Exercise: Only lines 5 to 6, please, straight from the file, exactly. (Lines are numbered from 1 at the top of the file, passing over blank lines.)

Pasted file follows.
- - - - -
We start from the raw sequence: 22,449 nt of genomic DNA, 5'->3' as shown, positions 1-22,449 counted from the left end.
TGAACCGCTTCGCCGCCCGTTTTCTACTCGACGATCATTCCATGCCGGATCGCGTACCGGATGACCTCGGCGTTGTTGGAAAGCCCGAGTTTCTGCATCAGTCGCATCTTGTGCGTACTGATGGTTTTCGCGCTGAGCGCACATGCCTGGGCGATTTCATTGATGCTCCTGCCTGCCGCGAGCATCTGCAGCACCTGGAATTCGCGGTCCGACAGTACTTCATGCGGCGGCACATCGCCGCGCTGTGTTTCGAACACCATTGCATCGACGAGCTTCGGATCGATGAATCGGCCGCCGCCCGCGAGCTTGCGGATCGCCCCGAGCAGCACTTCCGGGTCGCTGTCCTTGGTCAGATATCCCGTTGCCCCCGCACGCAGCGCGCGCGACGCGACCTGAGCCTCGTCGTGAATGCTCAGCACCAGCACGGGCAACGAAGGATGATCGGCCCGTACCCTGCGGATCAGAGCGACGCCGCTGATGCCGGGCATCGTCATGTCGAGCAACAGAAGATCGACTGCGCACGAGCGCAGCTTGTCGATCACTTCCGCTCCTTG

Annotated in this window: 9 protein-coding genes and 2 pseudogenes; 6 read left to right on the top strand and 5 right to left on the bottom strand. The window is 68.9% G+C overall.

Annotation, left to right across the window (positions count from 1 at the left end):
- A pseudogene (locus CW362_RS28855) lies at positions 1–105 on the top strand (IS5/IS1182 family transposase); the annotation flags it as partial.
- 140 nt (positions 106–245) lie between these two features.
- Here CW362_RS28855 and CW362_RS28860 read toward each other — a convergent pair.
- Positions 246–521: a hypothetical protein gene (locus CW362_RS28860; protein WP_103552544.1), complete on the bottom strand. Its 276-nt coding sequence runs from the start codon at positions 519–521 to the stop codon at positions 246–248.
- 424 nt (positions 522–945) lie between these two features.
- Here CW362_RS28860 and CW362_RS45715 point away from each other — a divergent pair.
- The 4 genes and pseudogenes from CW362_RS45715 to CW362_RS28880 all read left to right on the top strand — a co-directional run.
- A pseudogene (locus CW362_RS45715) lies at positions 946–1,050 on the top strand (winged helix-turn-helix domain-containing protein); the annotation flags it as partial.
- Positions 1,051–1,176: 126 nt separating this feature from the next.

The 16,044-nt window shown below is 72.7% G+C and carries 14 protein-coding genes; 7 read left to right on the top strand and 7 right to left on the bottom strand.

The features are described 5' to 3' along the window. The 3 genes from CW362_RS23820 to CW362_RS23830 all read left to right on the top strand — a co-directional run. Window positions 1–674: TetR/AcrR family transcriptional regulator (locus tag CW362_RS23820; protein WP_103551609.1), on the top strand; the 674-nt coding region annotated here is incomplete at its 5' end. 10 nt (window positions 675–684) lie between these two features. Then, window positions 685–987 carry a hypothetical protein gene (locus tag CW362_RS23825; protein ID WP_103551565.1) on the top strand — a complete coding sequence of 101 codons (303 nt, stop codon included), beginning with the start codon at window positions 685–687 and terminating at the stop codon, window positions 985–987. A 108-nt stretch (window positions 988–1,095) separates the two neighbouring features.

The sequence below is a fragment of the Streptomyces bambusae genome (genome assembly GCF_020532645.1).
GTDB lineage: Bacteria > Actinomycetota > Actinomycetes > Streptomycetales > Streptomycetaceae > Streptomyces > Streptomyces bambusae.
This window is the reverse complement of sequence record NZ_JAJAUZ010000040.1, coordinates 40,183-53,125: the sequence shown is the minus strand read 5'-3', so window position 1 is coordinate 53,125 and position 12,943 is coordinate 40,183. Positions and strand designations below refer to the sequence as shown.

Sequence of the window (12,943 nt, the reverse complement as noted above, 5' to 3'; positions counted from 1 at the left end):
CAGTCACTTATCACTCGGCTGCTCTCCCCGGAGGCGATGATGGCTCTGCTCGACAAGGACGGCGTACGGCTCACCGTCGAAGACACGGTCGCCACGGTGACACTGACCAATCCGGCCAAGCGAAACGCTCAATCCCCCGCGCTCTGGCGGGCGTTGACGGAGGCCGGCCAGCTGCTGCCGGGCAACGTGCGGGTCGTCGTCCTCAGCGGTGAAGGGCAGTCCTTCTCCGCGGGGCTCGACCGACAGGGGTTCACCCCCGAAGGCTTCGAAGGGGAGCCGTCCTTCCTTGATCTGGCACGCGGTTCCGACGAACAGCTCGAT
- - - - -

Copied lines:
- A pseudogene (locus CW362_RS28855) lies at positions 1–105 on the top strand (IS5/IS1182 family transposase); the annotation flags it as partial.
- 140 nt (positions 106–245) lie between these two features.